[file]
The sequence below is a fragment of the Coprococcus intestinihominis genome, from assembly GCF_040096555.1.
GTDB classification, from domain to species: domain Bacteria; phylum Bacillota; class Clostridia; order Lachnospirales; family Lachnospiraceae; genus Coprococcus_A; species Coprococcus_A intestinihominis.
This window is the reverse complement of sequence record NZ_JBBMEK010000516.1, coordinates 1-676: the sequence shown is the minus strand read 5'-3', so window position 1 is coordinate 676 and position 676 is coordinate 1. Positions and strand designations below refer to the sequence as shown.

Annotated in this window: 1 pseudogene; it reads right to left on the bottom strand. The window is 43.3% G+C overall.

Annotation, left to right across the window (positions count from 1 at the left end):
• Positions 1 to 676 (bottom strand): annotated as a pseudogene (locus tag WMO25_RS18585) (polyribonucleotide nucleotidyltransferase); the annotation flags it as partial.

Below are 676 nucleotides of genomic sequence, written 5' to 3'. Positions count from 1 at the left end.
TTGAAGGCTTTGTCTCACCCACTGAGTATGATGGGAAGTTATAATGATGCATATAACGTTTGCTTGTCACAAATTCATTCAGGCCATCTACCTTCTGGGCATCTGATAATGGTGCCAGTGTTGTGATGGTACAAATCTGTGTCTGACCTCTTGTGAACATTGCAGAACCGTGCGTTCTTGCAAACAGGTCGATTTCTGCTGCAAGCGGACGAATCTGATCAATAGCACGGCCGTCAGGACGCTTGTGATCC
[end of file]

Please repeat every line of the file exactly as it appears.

The sequence below is a fragment of the Coprococcus intestinihominis genome, from assembly GCF_040096555.1.
GTDB classification, from domain to species: domain Bacteria; phylum Bacillota; class Clostridia; order Lachnospirales; family Lachnospiraceae; genus Coprococcus_A; species Coprococcus_A intestinihominis.
This window is the reverse complement of sequence record NZ_JBBMEK010000516.1, coordinates 1-676: the sequence shown is the minus strand read 5'-3', so window position 1 is coordinate 676 and position 676 is coordinate 1. Positions and strand designations below refer to the sequence as shown.

Annotated in this window: 1 pseudogene; it reads right to left on the bottom strand. The window is 43.3% G+C overall.

Annotation, left to right across the window (positions count from 1 at the left end):
• Positions 1 to 676 (bottom strand): annotated as a pseudogene (locus tag WMO25_RS18585) (polyribonucleotide nucleotidyltransferase); the annotation flags it as partial.

Below are 676 nucleotides of genomic sequence, written 5' to 3'. Positions count from 1 at the left end.
TTGAAGGCTTTGTCTCACCCACTGAGTATGATGGGAAGTTATAATGATGCATATAACGTTTGCTTGTCACAAATTCATTCAGGCCATCTACCTTCTGGGCATCTGATAATGGTGCCAGTGTTGTGATGGTACAAATCTGTGTCTGACCTCTTGTGAACATTGCAGAACCGTGCGTTCTTGCAAACAGGTCGATTTCTGCTGCAAGCGGACGAATCTGATCAATAGCACGGCCGTCAGGACGCTTGTGATCC